State data lacking when it comes to babies born addicted

Beginning in July, the Pennsylvania Department of Health will collect data about all babies born addicted to opioids.

The longstanding problem is that data are scarce about the number of babies born dependent on drugs, according to a joint WITF/ NPR story. Pennsylvania Department of Human Services [DHS] Secretary Ted Dallas said the department has relied on “reasonably good” estimates.

About 3,700 babies on Medicaid were born with neonatal abstinence syndrome between 2013 and 2014 in the state, according to WITF.

Facts about hepatitis C

Hepatitis C is the most common blood-borne infection in the United States, affecting an estimated 3.2 million people. The virus mainly affects the liver and can lead to cirrhosis (liver scarring) and liver cancer. Hepatitis C is the leading cause of liver transplants in the U.S.

It is transmitted when an infected person’s blood enters the bloodstream of another person. You should be tested if:

you were born between 1945 and 1965, regardless of other risk factors

you’ve used intravenous or intranasal drugs even once

you’ve engaged in anal intercourse or vigorous, unprotected sex with multiple partners

you had a transfusion of blood or blood products, like plasma, before 1992

you are or have been on hemodialysis

you got a tattoo or piercing in a non-sterile environment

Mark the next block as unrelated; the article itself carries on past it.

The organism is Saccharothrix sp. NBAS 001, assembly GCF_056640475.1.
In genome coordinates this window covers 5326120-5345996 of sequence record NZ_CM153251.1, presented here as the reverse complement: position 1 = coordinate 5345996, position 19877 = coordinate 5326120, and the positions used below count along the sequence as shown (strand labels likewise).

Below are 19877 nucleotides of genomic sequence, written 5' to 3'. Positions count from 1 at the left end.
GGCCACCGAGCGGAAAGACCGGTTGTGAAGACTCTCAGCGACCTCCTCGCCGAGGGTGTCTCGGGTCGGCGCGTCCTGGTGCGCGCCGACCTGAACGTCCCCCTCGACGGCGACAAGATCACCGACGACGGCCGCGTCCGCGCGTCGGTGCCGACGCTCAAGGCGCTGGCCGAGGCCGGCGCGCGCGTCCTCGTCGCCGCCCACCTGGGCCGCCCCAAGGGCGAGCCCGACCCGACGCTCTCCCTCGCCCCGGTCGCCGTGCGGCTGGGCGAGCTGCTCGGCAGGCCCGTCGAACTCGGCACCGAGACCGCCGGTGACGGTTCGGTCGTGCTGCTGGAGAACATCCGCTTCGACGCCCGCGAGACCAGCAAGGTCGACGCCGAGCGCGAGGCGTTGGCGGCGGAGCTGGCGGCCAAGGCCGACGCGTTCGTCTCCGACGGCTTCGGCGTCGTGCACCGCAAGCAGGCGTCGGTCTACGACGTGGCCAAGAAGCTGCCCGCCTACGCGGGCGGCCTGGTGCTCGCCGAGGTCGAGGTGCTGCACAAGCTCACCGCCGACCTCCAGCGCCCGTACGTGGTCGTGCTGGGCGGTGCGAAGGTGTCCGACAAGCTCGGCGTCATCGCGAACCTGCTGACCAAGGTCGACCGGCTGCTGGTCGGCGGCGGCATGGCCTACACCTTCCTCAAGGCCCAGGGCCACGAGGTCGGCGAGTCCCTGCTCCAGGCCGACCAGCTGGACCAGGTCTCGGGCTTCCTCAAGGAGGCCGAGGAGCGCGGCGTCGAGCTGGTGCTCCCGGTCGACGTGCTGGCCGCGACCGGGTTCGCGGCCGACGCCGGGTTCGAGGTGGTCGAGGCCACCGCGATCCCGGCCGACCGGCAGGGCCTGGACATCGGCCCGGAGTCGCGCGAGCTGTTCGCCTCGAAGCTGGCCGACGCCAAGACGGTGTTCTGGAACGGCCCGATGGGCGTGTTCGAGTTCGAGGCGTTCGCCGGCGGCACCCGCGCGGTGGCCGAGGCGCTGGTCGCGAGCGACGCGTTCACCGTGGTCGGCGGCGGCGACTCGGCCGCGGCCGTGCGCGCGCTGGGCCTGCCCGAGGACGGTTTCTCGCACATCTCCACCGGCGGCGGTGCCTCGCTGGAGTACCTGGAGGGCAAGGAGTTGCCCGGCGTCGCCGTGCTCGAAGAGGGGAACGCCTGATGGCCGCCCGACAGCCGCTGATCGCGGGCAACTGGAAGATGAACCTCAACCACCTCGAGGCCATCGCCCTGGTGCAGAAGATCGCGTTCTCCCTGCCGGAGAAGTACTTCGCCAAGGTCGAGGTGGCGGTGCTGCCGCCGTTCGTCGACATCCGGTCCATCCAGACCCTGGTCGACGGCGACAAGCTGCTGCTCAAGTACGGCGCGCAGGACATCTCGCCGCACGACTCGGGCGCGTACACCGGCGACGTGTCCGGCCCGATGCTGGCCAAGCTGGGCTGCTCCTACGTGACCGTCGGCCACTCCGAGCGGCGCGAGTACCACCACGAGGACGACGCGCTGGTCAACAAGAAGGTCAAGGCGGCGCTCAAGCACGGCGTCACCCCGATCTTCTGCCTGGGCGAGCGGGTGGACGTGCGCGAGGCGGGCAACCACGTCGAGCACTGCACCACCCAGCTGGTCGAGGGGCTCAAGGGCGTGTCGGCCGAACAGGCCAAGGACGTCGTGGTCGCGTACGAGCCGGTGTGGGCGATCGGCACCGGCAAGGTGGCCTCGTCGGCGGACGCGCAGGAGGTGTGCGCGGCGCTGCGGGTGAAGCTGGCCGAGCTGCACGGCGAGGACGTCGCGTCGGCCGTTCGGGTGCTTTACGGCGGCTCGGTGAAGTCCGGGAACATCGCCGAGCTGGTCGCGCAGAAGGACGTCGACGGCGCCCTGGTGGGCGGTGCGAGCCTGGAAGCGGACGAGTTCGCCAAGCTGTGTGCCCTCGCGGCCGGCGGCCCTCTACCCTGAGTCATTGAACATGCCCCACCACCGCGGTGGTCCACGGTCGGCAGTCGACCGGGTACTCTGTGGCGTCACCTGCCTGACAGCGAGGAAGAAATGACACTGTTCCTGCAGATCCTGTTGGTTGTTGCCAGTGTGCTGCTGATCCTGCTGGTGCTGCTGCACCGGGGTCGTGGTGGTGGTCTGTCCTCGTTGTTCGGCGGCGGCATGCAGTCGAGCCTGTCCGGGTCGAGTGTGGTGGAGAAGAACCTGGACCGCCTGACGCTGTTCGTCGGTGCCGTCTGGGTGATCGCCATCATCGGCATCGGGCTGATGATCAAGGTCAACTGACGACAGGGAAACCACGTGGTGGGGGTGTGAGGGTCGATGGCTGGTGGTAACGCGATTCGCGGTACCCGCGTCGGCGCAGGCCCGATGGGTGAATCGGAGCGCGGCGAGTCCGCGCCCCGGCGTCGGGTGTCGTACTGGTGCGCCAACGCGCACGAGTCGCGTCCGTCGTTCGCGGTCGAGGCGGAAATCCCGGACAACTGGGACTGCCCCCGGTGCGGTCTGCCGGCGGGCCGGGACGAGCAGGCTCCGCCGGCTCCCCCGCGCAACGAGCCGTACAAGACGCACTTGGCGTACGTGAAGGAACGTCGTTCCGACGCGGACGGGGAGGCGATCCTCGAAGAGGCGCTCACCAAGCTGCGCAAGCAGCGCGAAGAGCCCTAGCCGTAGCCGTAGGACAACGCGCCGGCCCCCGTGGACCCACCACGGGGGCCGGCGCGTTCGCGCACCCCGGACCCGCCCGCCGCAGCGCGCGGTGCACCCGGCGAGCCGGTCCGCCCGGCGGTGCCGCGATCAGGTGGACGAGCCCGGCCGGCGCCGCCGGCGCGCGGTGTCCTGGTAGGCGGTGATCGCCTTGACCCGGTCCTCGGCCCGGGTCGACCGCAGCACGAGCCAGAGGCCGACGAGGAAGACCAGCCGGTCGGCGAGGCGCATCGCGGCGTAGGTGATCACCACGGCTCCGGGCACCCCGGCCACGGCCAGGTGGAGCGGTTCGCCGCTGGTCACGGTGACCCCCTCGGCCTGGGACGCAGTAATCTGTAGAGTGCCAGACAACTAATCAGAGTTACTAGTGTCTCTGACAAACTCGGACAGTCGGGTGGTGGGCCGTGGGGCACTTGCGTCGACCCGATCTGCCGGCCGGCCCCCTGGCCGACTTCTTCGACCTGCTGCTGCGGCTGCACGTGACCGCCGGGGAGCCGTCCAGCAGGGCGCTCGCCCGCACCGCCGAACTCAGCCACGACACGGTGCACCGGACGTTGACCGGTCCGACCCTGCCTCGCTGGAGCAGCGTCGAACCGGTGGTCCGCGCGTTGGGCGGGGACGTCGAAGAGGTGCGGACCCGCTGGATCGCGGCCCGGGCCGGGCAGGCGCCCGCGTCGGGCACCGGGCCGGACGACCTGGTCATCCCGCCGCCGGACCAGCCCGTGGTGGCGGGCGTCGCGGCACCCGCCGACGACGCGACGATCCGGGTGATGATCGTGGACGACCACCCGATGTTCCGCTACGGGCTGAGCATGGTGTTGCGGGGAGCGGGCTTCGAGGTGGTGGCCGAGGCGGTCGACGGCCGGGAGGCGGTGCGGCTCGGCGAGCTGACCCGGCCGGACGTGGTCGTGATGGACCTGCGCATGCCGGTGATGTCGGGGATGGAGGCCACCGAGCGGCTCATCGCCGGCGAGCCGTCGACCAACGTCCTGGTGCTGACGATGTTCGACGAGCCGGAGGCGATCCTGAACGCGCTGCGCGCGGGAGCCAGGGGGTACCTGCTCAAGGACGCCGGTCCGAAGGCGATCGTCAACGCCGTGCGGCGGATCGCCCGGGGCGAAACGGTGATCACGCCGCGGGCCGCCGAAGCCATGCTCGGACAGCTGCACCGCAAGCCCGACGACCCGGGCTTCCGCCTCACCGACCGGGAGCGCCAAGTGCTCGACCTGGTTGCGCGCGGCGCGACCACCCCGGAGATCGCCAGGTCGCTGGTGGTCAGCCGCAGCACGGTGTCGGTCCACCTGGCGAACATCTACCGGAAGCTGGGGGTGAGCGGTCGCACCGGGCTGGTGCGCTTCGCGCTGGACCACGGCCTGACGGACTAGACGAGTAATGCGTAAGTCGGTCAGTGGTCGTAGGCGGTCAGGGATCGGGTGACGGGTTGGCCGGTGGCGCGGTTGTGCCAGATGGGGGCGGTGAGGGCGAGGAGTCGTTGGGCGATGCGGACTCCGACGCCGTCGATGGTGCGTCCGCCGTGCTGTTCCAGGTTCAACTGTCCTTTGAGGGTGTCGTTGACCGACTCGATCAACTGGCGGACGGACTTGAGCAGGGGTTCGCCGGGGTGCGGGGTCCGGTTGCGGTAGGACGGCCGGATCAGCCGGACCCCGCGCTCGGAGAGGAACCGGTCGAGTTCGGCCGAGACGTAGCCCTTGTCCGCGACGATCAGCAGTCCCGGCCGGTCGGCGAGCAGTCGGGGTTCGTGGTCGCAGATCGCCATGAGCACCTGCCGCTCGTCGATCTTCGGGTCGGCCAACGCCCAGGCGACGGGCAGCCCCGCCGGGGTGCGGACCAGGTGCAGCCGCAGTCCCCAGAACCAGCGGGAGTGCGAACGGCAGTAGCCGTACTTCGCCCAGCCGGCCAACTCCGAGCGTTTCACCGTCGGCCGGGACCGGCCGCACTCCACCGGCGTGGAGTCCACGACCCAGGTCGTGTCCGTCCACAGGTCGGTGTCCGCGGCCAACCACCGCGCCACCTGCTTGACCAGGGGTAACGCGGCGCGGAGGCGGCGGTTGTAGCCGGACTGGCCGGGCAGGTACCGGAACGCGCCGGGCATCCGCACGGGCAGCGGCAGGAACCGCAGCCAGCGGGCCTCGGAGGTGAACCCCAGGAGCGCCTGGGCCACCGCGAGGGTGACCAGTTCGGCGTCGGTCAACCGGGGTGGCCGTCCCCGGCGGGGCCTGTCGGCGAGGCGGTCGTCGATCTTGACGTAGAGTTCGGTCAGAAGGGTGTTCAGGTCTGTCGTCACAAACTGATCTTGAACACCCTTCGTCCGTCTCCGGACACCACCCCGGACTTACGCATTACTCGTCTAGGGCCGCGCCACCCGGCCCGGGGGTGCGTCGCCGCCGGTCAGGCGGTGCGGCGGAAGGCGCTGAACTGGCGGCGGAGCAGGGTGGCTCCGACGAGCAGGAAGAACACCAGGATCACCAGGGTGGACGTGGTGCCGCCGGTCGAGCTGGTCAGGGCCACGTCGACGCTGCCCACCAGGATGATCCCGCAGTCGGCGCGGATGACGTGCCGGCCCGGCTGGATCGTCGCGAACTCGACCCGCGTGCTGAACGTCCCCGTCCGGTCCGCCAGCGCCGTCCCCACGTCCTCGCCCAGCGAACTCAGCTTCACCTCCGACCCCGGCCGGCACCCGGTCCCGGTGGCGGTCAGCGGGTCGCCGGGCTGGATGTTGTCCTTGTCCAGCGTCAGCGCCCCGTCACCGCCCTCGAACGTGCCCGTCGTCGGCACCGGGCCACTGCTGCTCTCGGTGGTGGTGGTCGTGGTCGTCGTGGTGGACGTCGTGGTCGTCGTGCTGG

you have sex or share personal care items, like a razor or toothbrush, with someone who has hepatitis C

 

To get tested:

Ask your healthcare provider if you are eligible for the hepatitis C antibody test. A few Southwest PA sites that screen for hepatitis C are:

Mercy Behavioral Health, 1200 Reedsdale St., Pittsburgh

Central Outreach, 1860 Centre Ave., Pittsburgh

Butler Community Health Clinic, 103 Bonnie Drive, Butler

 

To learn about prescription assistance programs, visit:

For Harvoni or Sovaldi, http://www.gilead.com/responsibility/us-patient-access

For Viekira Pak, http://www.abbviepaf.org/

For Olysio, www.JanssenPrescriptionAssistance.com

 

For more information on hepatitis C, visit:

Help-4-Hep: http://www.help4hep.org/

Caring Ambassadors hepatitis C program: www.hepcchallenge.org

CDC Division of Viral Hepatitis: www.cdc.gov/knowmorehepatitis

HCV Advocate: www.hcvadvocate.org

Hepatitis C Association: www.hepcassoc.org